Office politics are common in any company. Nonetheless, they can ruin productivity, reduce morale, and cause wasted time, effort, and even good talent. Some root causes of office politics include competition for advancement, striving for constant attention (and the boss’s ear) and the need always to get your “own way.” Office politics can get downright nasty. On top of that, office politics makes it more challenging for HR departments to have HR compliance. Here are some helpful tips for maintaining HR compliance and office politics in your workplace.
According to collinsdictionary.com, office politics are defined as “the ways that power is shared in an organization or workplace, and the ways that it is affected by the personal relationships between the people who work there.”
A national survey of more than 1,000 office employees conducted by Bridge by Instructure, Inc., a talent management software suite for businesses, reported: “over half believed engaging in workplace politics is an important factor in receiving a promotion.”
While this may be true in some cases, it also means other employees with talent could be disregarded for their efforts and not given the rewards they deserve, putting HR compliance into play should anyone complain. So, what can hiring managers or managers do about this? A lot.
Find the Source of Office Politics To Avoid HR Compliance Issues
Office politics can arise where competition is fierce. As a result, it’s crucial to determine who the employee (or sometimes employees) is causing the politics in the first place.
It’s not hard to spot. As a manager, try to recognize those superiors who play favorites or those employees who thrive on gossip beyond the water cooler chit-chat. In fact, www.mindtools.com suggests seeing who gets along with who; which employee(s) find it more challenging to interact with others; determine in-groups, out-groups or cliques; or if interoffice connections are based on respect, friendships or even romances.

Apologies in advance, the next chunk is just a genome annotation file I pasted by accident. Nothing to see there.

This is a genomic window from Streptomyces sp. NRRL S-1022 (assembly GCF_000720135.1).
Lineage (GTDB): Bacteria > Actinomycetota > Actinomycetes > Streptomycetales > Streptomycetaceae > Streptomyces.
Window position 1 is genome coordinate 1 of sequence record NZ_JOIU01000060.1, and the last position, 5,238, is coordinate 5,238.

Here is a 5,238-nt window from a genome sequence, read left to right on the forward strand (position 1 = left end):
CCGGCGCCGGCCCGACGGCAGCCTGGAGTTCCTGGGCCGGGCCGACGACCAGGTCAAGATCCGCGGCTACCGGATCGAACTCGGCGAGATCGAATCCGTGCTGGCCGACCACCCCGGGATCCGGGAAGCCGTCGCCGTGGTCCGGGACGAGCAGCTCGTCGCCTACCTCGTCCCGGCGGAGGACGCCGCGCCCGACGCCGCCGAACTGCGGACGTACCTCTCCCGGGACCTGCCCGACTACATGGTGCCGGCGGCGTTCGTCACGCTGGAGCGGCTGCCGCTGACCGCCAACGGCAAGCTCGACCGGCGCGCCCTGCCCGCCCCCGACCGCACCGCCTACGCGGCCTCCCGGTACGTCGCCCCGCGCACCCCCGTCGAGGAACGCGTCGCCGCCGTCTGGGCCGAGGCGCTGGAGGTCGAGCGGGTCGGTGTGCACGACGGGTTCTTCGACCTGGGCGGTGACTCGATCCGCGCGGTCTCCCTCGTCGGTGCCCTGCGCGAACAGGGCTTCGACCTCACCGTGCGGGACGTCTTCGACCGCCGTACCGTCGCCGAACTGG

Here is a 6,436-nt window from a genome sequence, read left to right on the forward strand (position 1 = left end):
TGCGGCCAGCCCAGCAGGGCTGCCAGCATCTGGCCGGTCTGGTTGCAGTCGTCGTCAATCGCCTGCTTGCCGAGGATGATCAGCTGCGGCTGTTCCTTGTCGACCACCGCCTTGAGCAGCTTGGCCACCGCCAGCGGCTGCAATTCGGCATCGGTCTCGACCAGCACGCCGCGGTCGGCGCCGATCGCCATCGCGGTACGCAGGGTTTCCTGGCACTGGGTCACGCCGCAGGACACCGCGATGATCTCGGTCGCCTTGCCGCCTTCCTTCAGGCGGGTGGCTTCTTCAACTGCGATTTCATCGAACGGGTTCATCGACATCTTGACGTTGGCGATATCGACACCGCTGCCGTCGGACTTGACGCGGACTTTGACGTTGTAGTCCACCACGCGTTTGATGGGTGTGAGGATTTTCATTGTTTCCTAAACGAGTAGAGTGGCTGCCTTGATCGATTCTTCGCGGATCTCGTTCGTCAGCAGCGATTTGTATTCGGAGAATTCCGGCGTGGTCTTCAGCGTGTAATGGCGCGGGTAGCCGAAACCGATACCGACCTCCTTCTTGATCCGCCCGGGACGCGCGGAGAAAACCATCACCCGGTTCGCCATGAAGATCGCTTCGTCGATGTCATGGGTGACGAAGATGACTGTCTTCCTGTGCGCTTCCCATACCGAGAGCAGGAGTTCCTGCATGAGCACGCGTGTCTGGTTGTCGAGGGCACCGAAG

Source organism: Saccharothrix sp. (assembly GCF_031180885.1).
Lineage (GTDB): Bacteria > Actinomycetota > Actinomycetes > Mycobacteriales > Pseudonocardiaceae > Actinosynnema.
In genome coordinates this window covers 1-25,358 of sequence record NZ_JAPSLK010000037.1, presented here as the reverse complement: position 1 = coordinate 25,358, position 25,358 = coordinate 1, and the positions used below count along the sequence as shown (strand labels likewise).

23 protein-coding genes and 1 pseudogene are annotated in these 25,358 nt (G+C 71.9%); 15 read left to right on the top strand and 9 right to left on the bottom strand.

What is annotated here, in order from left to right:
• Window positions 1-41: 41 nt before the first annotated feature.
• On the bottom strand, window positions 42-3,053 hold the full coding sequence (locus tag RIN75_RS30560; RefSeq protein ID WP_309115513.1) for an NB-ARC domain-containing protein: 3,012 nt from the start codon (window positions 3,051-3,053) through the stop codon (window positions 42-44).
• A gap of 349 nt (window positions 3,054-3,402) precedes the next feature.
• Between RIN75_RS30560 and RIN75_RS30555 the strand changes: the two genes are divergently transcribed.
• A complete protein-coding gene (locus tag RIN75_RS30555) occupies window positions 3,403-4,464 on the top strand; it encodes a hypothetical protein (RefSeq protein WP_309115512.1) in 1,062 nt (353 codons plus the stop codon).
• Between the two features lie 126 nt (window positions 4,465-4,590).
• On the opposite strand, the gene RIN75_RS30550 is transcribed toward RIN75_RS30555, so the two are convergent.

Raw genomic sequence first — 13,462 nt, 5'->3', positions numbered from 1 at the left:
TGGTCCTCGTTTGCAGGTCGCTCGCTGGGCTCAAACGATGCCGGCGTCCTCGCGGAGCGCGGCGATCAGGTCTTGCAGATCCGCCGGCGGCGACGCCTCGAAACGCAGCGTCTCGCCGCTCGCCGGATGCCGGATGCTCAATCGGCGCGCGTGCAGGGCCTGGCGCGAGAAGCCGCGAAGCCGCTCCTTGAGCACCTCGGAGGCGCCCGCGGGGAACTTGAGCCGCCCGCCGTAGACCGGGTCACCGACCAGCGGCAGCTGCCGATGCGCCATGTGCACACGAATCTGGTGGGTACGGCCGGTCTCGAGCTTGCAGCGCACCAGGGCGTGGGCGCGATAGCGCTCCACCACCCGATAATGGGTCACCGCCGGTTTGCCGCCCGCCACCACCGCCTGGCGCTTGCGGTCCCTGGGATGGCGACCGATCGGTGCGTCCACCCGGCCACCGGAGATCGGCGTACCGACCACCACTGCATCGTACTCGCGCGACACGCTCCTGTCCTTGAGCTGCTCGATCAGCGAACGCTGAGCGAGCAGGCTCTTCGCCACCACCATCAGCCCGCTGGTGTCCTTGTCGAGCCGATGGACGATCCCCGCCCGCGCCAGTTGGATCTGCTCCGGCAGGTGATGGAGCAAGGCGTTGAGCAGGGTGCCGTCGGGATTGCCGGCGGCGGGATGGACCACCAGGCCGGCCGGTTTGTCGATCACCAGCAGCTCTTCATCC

If the workplace gets heated (as it often can with office politics), it’ll be easier to determine the source and find a temporary solution for the problem. Unfortunately, office politics never really go away.
Strive for Open Communication
Communication in the workplace is essential for productivity, growth, and success. It also reduces the chances of politics, according to The Management Study Guide. They recommend employees should not play with words and always pass on the information in its desired form. Plus, communicating via texts, emails, or various work management software to avoid confusion is also a good idea. From a manager’s perspective, request to be cc’d or bcc’d on any communication to avoid any miscommunication or future problems that may arise.
Promote Transparency and Team Work
A productive workplace is often a happy workplace. As a manager, encourage transparency at all levels, so employees are clear of company goals. Policies should also be the same for everyone. The Management Study Guide suggests teamwork should be promoted to strengthen bonds amongst employees and develop stronger relationships.
While managers have many methods to combat politics, it just takes a few basic management skills. Once the politics are reduced, you can feel good about managing a sound, creative and productive work environment.
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